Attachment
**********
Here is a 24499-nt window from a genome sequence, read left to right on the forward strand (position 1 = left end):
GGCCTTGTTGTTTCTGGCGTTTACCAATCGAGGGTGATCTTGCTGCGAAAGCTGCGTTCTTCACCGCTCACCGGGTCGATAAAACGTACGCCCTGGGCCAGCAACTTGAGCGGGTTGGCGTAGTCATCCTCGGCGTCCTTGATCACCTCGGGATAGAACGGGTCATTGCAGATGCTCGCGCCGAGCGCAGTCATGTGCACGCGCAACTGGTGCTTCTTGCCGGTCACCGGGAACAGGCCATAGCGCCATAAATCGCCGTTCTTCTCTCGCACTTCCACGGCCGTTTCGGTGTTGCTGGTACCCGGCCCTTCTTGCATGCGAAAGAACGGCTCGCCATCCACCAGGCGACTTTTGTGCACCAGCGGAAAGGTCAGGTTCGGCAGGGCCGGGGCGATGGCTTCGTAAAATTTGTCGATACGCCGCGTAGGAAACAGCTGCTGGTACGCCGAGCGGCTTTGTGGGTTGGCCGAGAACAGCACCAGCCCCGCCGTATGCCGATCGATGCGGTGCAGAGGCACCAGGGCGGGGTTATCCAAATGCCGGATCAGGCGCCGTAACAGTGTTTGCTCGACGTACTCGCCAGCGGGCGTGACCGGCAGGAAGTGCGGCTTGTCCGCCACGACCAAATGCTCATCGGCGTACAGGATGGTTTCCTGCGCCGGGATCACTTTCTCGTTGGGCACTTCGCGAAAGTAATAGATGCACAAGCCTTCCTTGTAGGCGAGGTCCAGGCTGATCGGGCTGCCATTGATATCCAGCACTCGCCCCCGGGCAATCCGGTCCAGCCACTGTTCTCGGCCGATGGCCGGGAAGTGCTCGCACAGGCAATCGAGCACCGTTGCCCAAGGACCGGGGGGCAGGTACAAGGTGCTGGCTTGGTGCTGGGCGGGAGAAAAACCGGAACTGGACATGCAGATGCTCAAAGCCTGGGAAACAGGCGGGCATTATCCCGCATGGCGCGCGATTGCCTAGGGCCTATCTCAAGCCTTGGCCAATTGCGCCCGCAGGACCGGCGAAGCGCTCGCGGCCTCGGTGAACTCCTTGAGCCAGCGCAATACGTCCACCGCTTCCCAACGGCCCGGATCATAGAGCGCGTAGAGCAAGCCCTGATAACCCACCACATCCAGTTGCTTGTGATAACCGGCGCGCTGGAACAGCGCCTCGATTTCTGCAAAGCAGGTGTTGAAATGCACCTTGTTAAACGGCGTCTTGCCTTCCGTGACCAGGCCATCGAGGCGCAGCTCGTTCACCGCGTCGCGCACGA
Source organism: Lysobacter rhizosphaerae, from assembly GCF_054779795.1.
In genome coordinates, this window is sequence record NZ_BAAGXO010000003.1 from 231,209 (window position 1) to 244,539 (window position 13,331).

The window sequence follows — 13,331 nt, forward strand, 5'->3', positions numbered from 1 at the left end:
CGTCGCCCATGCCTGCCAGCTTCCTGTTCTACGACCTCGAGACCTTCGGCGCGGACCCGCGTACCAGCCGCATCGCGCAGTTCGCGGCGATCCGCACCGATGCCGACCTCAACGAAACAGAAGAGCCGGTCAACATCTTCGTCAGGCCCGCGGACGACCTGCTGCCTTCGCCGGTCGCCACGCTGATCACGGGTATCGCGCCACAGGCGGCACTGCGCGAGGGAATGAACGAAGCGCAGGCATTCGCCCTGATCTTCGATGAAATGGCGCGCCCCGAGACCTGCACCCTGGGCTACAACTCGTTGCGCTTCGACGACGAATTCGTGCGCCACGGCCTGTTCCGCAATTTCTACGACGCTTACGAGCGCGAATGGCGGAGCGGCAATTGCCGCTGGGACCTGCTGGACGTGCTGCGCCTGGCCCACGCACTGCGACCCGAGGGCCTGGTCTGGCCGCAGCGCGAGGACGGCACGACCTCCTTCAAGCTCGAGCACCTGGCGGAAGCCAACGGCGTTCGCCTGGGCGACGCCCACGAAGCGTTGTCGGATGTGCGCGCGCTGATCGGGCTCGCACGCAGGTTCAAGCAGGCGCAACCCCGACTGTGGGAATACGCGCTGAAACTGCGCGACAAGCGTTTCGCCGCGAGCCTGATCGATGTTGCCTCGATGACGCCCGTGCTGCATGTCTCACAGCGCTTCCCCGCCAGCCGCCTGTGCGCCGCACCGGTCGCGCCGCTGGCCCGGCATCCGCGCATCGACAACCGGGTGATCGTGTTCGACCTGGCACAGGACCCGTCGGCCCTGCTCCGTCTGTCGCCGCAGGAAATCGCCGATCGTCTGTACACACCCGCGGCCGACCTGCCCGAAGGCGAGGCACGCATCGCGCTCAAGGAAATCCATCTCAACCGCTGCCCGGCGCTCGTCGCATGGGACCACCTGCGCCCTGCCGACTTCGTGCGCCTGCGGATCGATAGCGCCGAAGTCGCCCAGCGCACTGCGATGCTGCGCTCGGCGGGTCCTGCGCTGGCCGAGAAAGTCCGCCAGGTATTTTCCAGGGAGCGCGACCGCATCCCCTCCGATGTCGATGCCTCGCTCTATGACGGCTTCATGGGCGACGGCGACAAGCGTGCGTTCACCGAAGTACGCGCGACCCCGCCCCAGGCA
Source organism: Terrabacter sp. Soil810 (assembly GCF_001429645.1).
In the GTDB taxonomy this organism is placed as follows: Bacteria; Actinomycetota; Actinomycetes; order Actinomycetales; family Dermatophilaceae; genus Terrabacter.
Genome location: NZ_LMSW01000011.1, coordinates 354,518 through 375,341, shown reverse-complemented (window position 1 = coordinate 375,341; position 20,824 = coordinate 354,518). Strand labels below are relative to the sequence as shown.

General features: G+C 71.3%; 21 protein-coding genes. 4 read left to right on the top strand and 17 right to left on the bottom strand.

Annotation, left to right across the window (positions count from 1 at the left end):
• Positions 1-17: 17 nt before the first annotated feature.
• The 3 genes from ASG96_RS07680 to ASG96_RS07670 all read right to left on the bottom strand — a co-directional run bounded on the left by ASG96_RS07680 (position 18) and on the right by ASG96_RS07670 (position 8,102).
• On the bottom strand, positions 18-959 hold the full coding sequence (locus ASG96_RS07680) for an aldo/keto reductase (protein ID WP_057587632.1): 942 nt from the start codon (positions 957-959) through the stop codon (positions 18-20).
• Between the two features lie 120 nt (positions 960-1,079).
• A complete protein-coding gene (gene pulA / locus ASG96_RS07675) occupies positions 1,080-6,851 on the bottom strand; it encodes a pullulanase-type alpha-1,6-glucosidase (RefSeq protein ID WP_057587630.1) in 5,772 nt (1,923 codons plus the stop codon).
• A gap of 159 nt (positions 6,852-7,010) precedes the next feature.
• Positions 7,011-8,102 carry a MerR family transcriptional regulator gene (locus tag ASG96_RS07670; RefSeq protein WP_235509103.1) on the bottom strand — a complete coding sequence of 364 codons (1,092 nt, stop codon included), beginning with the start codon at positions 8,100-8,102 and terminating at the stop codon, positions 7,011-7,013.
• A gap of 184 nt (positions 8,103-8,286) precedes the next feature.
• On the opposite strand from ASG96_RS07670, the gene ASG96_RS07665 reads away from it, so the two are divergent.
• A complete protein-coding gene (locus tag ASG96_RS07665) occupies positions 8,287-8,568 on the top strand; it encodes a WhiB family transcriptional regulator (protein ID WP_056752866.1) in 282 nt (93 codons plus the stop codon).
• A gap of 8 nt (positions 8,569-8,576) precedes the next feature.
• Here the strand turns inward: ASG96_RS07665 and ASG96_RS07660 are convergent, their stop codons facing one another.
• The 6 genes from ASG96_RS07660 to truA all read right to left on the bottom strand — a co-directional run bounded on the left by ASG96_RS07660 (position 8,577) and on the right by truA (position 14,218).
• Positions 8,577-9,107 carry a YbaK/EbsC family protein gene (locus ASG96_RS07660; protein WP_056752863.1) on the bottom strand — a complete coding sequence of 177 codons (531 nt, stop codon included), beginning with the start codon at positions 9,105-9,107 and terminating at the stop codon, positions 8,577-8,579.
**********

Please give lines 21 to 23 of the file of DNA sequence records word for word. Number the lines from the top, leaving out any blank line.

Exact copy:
• A complete protein-coding gene (locus tag ASG96_RS07665) occupies positions 8,287-8,568 on the top strand; it encodes a WhiB family transcriptional regulator (protein ID WP_056752866.1) in 282 nt (93 codons plus the stop codon).
• A gap of 8 nt (positions 8,569-8,576) precedes the next feature.
• Here the strand turns inward: ASG96_RS07665 and ASG96_RS07660 are convergent, their stop codons facing one another.